It didn’t take long before dedicated Android developers churned out countless ROMs based on Ice Cream Sandwich. With each subsequent update, ROMs also assimilated many of the new features and bug fixes. Though version 4.0.4 may have only been recently released, we’re already looking forward to what 4.0.5 has in store for us.
Today we’ll be comparing Google’s previous update, 4.0.3, with our current one, 4.0.4, and we’ll see how these two might fare against what’s projected for and expected from 4.0.5.
Android 4.0.3 was first released in December, 2011. With an API level of 15, Android 4.0.3 packed a number of features. One of them was the Social Stream API in the Contacts provider. Applications that used social stream data, like status updates and check-ins, could now sync that data with each of the user’s contacts. It allowed users to know what their contacts were doing or saying.
Enhancements were also made to the Calendar, such that apps could add colors to events to allow for easy tracking. New attendee types and states also became available. The Camera also received a few new capabilities, such as apps’ being able to check and manage video stabilization and could use QVGA resolution profiles when needed.
A number of accessibility refinements also came with the update, such as improved content access for screen readers and new status and error reporting for text-to-speech engines. Incremental improvements in graphics, database, spell-checking, Bluetooth, and more were also thrown in.
Gmail also got an update in the form of the Experiments heading in Gmail’s settings menu. Two new options were made available to the user. The first allowed Gmail to index entire messages to improve local search, and the other allowed users to drag and drop contact chips between the To, CC and BCC address fields.
Unfortunately, there were a number of complaints that came with this update too. Users didn’t like the animation and the time it took for them to access the multitasking feature.
Android 4.0.4, released in March, 2012, answered user complaints. Google certainly fixed that lag in getting to the multitasking feature and added a few more things. People were saying that the overall improvement of 4.0.4 was supposed to be how Ice Cream Sandwich should be experienced.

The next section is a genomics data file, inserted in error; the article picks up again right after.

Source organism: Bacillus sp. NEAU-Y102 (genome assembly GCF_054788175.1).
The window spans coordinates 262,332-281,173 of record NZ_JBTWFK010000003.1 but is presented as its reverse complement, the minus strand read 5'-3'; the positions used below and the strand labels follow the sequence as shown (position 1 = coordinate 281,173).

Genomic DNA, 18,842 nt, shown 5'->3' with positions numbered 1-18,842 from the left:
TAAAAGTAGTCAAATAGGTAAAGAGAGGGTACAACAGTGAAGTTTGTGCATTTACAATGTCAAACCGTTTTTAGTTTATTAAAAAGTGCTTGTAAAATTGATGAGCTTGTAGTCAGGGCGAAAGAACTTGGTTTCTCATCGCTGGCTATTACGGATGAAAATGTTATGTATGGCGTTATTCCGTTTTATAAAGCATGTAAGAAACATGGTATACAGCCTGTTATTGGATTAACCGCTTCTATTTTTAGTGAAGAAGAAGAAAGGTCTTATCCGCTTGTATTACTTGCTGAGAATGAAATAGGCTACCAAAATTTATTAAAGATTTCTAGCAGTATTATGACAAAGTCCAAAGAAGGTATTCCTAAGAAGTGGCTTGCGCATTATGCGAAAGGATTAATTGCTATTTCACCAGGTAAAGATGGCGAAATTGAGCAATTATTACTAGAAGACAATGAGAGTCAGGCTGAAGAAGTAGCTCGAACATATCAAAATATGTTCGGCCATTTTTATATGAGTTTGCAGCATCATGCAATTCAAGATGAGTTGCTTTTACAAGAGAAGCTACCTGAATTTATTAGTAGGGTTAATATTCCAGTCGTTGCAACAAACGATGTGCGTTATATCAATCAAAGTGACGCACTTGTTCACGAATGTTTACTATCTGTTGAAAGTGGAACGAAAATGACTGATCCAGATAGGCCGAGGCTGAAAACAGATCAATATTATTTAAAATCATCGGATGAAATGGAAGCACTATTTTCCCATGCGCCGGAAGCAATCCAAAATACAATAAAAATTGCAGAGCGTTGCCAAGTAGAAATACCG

Users on our favorite forum, XDA Developers, said that 4.0.4 really felt like a finished product. According to Android developer Jean-Baptiste Queru, 4.0.4 not only had a handful of improvements but “a few hundred changes over 4.0.3.”
For 4.0.4, Google not only improved the multitasking feature but also improved screen rotation. Screen rotation was more fluid and faster than ever before. Users will notice that when they change their phone’s orientation, there’s a slight lag before the screen rotates. It turns out not to be a glitch at all but is instead a built in “hesitation” so you can be sure that the screen is rotating like you intended.
With how sensitive phones are becoming nowadays, it isn’t uncommon for the screen to rotate when we really didn’t mean for it to. The Camera app has also gotten some improvements that allow it to work faster, smoother, and a little bit better.
One problem with the 4.0.4 update, however, was that some devices, such as the Galaxy Nexus, seemed to be having some problems. There are multiple reports that users experienced signal problems and even loss of signal since receiving the OTA update. Users of the Galaxy Nexus GSM report that signal loss happened after a few minutes or more of the device entering standby. Turn off the screen and you’ll lose the signal.
Though some users are speculating that this is an energy-saving feature (to reduce power consumption when you weren’t really doing anything with your phone), it annoyed most users. Imagine not being able to receive messages and calls when your phone was on standby.
Though Android 4.0.5 isn’t out yet, a lot of people are waiting for it already. It’s anyone’s guess when this update will be released, but rumor has it that it’s aimed for some time April, 2012. The Internet first heard of Android 4.0.5 when the French carrier SFR disclosed a table that claimed the Galaxy Nexus and the Nexus S would be getting this version over-the-air some time in March. Though no 4.0.5 has materialized for either of those phones, another rumor has cropped up, saying that Verizon is testing an update for its LTE-capable Galaxy Nexus. Rumors are rumors after all, and Verizon has yet to confirm if these rumors are true.